Tag Archives: Argumentation

Bring out the big guns

Perhaps some of you have heard of the Harvard Business Professor, Ben Edelman, who went to war over a four dollar overcharge.  If not, here’s the story (from Boston.com):

Last week, Edelman ordered what he thought was $53.35 worth of Chinese food from Sichuan Garden’s Brookline Village location.

Edelman soon came to the horrifying realization that he had been overcharged. By a total of $4.

If you’ve ever wondered what happens when a Harvard Business School professor thinks a family-run Chinese restaurant screwed him out of $4, you’re about to find out.

(Hint: It involves invocation of the Massachusetts Consumer Protection Statute and multiple threats of legal action.)

Read the rest, it’s hilarious (and not the first time this guy did this).

This raises a lot of questions, one of which is whether he needed all of that argument to make that point.  Let’s presume, for the sake of our own  argument, that he’s not wrong.  It’s clearly not worth his time to complain.  But maybe a word or two to point out the restaurant’s error.

Nonetheless, even granted the correctness of his claim, the over sized argument (again, however correct) makes me wonder what the nature of the injustice of argumentative disproportionality is.  He just doesn’t need that much argument to make his case.

This reminds me of a talk I once saw where the speaker brought out the theoretical big guns in order to explain (and reject I guess) the garden variety racism of some local politician.  Yes, you can use Foucault to do that, but do you really need that much?

Masters of war

This morning, I caught the tail end of an NPR interview with David Kilcullen who has written Out of the Mountains, a book about war.  One point he made struck me: some people make conflict their business.  These people are conflict entrepreneurs.  I know this is kind of obvious–the masters of war and all–but you do not hear much about it in descriptions of conflicts.  You will hear about the reasons group x has gone to war with group y, but you will not hear about, as parties to the conflict, people whose interests lies in the conflict itself.  These people are war trolls.  He says:

And to me that’s a great example. Right now we have what I would call a lot of conflict entrepreneurs. They’re prolonging conflicts not because they want to win some political goal or because they want to change the form of government of a particular area, but just because they make a lot of money, they get a lot of power from conflict and they want to preserve that conflict to keep going. So I think part of it is about shifting people away from being conflict entrepreneurs to being stakeholders in a peaceful environment.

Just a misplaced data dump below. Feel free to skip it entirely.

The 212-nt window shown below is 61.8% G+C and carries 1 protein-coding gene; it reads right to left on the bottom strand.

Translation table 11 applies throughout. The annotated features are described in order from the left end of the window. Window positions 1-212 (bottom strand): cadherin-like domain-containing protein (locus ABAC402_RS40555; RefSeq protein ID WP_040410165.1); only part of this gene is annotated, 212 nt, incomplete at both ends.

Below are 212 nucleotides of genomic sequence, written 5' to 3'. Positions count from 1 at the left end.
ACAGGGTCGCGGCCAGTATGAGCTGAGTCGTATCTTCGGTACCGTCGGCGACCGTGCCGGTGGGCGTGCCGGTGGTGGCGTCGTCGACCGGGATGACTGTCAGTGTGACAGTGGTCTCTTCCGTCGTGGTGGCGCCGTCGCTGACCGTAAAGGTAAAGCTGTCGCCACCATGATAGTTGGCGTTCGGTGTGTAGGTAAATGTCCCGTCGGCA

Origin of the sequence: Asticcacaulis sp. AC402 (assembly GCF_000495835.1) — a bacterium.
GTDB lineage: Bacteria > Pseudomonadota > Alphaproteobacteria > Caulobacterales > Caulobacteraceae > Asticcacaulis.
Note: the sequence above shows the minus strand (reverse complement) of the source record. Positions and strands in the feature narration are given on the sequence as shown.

This is another under-theorized (in my mind at least) connection between just war theory and argumentation.  Argumentation tends to take as its central focus the study of reasons–good ones, bad ones, etc, as they are oriented towards the objectives of argumentation (being correct, convincing, etc.).   So we watch Bill O’Reilly and we shake our heads at the poverty of good reasoning, thinking him and his ilk to be ignorant or dishonest.

Maybe, however, their objectives are not the objectives of anyone else: they’re not trying to be correct, to show someone else to be incorrect, maybe they’re not even trying to win an argument at all.  They’re just making sure that unresolvable argumentation continues indefinitely.  This is their job.

**UPDATE: links, other info added above.

Maybe you’re the problem

Hacks

In their recent book (and in their TV appearances!), Why We Argue, Scott and Rob make the case for vigorous, meaningful, and competent public argument.  The competence part of this is the most obvious.  Logic texts have long made the case for this, taking a “skills” approach to the subject–learn to reason well, and you will reason well.

Well, that’s not the case.  Smart Harvard types have long been the most vigorous practitioners of the fine art of sophistry (for evidence, see anyone of our 1500 or so posts here).  The problem with these guys isn’t the lack of vigor, they’ve got lots of that.  The problem is the “meaningful” part.  They don’t, or can’t possibly, mean what they say.  They’re hacks.